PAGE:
I think what I can't get my head around is this concept of "if it wasn't mentioned in TOS, it can't exist in Discovery", when TOS (and, to some extent, all of Star Trek) was made by people with a much looser concept of the requirements of sticking to a defined canon. Claiming that DSC is breaking rules that Star Trek was never good at keeping in the first place is weird, to me.
Which is a fair enough point. TNG and by extension DS9/VOY were a lot more respectful of continuity however, particularly in regards to the tech. TOS ships were slower, they had no replicators, no holodecks, the transporters would doppelganger people....which I guess they never fixed?
This is the problem of doing a prequel. The ships have to be less capable. The ideals and the way things are have to be proportionally less developed, because you wouldn't expect 19th century Europe to have greater civil rights than 20th century Europe now would you? Yet in Discovery the ships seem more capable, the officers seem to instinctively know what to do with stuff that the poor old Enterprise crew had to ponder over.
TOS established a lot of plot and setting tropes that audiences are now too familiar with, so DSC by necessity has to gloss over things like Burnham using a thruster pack which would've taken a good 10-mins of explanatory dialogue in TOS before the scene actually happened.
Rogue One is a fine example of a prequel done right imho and arguably Star Wars has less of an incentive to maintain continuity because it has a wider appeal and can get away with playing fast and loose with canon.
Putting the tech aside, in terms of ideals the Federation is much more mature by TNG era than it was in TOS, if Kirk and Co. are anything to go by. The Prime Directive is adhered to more often, though probably less than even half of the time, but still more than Kirk did by any reasonable measure. There's far more diplomacy going on, I mean hell the Federation are allied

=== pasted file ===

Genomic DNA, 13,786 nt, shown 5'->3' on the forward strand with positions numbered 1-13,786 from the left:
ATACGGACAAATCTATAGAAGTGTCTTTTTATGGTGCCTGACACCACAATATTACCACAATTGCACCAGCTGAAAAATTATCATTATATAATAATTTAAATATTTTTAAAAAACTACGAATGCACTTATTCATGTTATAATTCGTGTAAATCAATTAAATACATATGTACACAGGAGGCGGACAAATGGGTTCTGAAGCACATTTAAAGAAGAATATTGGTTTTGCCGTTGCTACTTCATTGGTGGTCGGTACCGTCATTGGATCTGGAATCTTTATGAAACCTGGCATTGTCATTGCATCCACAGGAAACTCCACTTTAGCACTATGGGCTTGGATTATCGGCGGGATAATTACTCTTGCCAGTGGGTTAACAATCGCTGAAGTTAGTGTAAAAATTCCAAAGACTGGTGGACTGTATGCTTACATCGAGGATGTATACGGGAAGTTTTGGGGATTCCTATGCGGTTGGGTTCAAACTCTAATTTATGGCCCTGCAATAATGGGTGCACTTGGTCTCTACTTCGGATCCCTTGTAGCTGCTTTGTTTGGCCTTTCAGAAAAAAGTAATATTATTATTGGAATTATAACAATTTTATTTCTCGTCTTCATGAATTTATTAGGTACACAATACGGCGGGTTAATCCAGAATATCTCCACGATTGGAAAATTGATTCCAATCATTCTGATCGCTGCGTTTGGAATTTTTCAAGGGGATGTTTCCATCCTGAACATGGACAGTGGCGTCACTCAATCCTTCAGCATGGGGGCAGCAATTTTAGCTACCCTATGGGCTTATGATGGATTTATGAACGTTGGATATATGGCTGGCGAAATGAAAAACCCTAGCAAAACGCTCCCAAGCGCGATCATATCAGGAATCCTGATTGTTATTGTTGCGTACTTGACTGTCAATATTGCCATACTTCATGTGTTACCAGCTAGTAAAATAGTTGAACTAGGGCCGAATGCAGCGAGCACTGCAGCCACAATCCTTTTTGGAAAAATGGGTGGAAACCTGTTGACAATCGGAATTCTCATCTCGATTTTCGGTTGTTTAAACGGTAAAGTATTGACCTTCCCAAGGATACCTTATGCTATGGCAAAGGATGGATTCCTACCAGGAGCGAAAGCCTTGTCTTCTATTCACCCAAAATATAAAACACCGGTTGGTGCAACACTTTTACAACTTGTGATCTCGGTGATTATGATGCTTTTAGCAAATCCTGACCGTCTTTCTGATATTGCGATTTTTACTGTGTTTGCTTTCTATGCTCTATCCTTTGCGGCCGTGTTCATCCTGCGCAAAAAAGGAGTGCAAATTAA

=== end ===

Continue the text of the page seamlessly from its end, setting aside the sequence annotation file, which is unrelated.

to the Klingons by TNG. That's a story I'd much rather explore.
The Federation in TOS is well-meaning, but not pacifistic. The Enterprise Incident coming to mind, where Kirk is ordered to steal a cloaking device from the Romulans. In DSC they seem downright militaristic. Starfleet feels and operates more like a traditional Navy than Nasa with guns, which is basically what TOS Starfleet was.
DSC actually reminds me of the Movie era, where everyone wore the same red military uniforms and the stories revolved more around action. Even then we got the Shakespeare and Moby-Dick quotes (He tasks me!). That works for the films. In DSC everyone wears the same blue military uniforms, there's constant action, there's escalation instead of diplomacy or science solutions....
Idk, I really don't want to dislike Discovery. I do think Trek has to evolve and DSC is trying very hard to just that, which is itself commendable. But the Trek tropes just don't seem to be there - the exploration, the sciencing, the interesting and sometimes brilliant dialogue, the cringey humour, the technobabble (which DSC has actually kept to a minimum which is...good I guess?), the occasionally hamfisted moral lessons....
I agreed with Kara in that it doesn't feel like Trek to me, it feels more like generic sci-fi, which is an opinion that seems to be widely shared among
EDIT: Didn't spot your post there:-
Because the tone on-board Discovery is typical for Starfleet? When Discovery is explicitly atypical?
Yes, but they're not even a combat unit yet they seem to operate more like a warship.